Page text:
As far as William Towns’ V8s are concerned, the V8 Vantage remains ‘the one to have’. So much so that values of non-Vantages are looking attractive. “They are good to drive, some would say better in many ways than a raw Vantage, certainly every day, and appeal right across the age spectrum of buyers. Park a late-model V8 in Mayfair or Chelsea and watch well-heeled bystanders of all ages ad sexes stop and stare,” said Nick.

“They are cars to buy today but, again, few owners are selling,” he added. “The ‘Vantage premium’ is disproportionate now, it make the regular cars look affordable. X-Packs have probably stabilised. ”

In this same room 12 months ago ‘one to watch’ was the supercharged Vantage. Twelve months on the team reports that interest in them has certainly hotted up, with the V600s and Le Mans (of which only 40 were built) at the top of the tree.

“They are 90s supercars,” said Nick. “Look at how a dotcom billionaire Hoovered up the low-production Porsches last year. Or think about Ferrari’s 288 GTO (£2.2m, 272 built) and F40 (£1.1m, 1,315 built).” If anything ticks the box marked ‘generational shift’ it’s the Vantage Le Mans.

Not so far removed, but better bracketed as ‘its day will come’, is the V8 Vantage Zagato. “These cars should be valued at a multiple of a regular X Pack V8 Vantage,” said Nick. “Right now, they are not.”

And so to Newport Pagnell’s last hurrah, the mighty Vanquish. Ed is a fan: “In ten to fifteen years’ time these will be appreciated as a real classic.”


“You’ve got to maintain them. If any car warrants a bulging history file, a Vanquish is it,” said Neal, adding a note of caution.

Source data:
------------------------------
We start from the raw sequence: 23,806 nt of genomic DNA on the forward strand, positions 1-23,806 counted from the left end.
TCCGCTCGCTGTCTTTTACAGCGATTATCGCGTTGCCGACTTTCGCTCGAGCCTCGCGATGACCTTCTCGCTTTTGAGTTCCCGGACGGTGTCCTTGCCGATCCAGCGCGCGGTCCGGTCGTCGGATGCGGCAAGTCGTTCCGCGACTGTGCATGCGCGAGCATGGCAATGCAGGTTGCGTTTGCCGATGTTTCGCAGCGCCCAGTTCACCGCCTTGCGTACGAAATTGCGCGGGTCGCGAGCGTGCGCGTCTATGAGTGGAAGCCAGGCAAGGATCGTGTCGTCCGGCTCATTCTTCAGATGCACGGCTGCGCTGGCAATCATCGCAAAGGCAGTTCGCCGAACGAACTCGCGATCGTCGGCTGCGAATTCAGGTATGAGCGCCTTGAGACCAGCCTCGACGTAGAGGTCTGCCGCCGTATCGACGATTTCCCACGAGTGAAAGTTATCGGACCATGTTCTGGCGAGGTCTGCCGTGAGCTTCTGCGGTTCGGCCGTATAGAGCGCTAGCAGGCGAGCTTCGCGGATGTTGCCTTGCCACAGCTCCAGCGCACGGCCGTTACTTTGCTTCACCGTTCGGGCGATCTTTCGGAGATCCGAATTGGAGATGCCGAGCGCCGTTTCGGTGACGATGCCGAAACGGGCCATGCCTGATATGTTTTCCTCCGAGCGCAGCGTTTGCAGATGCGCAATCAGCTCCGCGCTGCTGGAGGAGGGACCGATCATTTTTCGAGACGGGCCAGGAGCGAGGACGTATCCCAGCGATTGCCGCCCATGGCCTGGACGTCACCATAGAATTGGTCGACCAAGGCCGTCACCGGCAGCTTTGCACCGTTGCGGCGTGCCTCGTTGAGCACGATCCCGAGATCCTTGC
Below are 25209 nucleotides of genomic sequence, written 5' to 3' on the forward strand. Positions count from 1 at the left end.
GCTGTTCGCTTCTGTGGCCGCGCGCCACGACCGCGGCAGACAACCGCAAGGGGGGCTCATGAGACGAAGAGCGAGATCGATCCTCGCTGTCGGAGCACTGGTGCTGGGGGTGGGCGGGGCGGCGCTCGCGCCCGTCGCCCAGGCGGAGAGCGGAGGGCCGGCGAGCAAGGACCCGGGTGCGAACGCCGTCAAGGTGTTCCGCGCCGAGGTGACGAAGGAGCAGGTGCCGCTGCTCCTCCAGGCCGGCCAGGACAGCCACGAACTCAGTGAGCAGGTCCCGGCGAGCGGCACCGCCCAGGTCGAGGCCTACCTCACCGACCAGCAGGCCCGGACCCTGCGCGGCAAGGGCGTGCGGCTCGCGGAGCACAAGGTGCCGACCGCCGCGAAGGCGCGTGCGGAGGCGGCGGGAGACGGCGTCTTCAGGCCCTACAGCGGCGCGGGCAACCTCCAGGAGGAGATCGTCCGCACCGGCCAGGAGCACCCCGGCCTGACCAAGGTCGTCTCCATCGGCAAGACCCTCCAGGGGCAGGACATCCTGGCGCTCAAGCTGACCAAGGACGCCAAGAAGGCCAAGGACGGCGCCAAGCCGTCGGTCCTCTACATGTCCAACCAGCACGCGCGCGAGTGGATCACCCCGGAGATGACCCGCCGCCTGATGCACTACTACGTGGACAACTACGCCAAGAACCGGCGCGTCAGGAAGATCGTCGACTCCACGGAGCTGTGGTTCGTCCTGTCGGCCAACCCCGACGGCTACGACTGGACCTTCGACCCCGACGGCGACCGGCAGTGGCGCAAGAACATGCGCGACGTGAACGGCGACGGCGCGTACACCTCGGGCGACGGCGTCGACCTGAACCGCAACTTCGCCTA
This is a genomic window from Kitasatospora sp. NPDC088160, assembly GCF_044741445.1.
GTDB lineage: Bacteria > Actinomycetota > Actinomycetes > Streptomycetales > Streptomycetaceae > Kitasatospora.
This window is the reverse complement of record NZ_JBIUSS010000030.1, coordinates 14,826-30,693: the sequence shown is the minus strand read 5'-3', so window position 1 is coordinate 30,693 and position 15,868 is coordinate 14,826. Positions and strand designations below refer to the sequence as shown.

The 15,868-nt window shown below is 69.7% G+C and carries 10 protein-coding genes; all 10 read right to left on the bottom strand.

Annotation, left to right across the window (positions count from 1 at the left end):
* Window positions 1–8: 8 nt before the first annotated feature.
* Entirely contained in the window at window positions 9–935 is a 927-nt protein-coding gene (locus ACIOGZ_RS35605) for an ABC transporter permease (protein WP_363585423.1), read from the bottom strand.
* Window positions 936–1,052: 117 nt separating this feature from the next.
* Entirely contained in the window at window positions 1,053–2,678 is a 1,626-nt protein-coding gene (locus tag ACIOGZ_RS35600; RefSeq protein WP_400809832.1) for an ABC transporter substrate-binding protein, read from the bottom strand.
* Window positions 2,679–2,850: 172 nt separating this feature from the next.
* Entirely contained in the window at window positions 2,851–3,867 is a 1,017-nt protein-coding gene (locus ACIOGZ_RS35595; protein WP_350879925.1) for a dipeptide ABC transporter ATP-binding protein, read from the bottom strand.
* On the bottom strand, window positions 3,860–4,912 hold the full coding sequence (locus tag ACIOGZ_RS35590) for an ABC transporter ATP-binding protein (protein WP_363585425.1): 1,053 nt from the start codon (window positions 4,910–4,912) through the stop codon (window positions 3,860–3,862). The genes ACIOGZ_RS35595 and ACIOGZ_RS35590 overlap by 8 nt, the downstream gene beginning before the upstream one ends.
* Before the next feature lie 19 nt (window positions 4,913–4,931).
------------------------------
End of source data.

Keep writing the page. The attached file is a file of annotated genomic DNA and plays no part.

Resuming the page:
On the New Era front, Aston Martin’s global expansion can only be good for the brand. A new dealer in Japan, its largest in the world, will spread the word, creating interest in the famous winged-badge and demand for cars for all decades. Aston had just launched new Zagato versions of the Vanquish and Neal felt that would stimulate an interest in the V8, DB7 and V12 special-editions: “We’re looking forward to having them in our new showroom.”

So, come on guys, crystal ball time, what’s going to be hot in 10 years’ time?

Ed Barton-Hilton: “Newport Pagnell Vanquish. I’m surprised they have not taken off the way a Ferrari 500 Maranello has.”

Neal Garrard: “A Vantage Le Mans. £400k today and surely a £1million Aston in the future.”

Rob Johnson: “I’ll go with Ed on the Vanquish. Underrated, incredible presence and hard to find a good one. There won’t be many to choose from in years to come”

Nicholas Mee: “There seems little doubt the DB9 GT will ultimately be a good investment as the 'last of line' of one of the most significant and successful products from Aston Martin's 104 years.”

For me, it would have to be an early, ‘bolt-on’ V8 Vantage, perhaps with a 6.3 conversion. But over to Nick for the final word:

“First off, when asked about ‘investment’, we always recommend clients to take the long-term view, ten years or so. Look back to 2007 and you will see how prices have taken off, even if there has certainly been ‘consolidation’, if not ‘retrenchment’ in the last 24 months. Away from equities – on a roll today, but with risks – and with deposit rates still at all-time lows, it’s hard to know where to park significant sums of money.

“And as to where we came in, it’s true, activity this year has been less frenetic, with marque enthusiasts preferring to refine and reduce their collections by trading in, and then up to the ‘best of the best’. Market commentators speak about a ‘flight to quality’ – I call it ‘finessing’. That means more trade-ins, it also means new buyers can find outstanding cars once owned by the really top collectors.

“But enough of all this; never forget the reason why we all love these cars and why we bought them – they are great to drive. So get out there and enjoy them!”

Steve Wakefield, motoring and lifestyle journalist talking to the NMC team December 2017 - www.stevewakefield.co.uk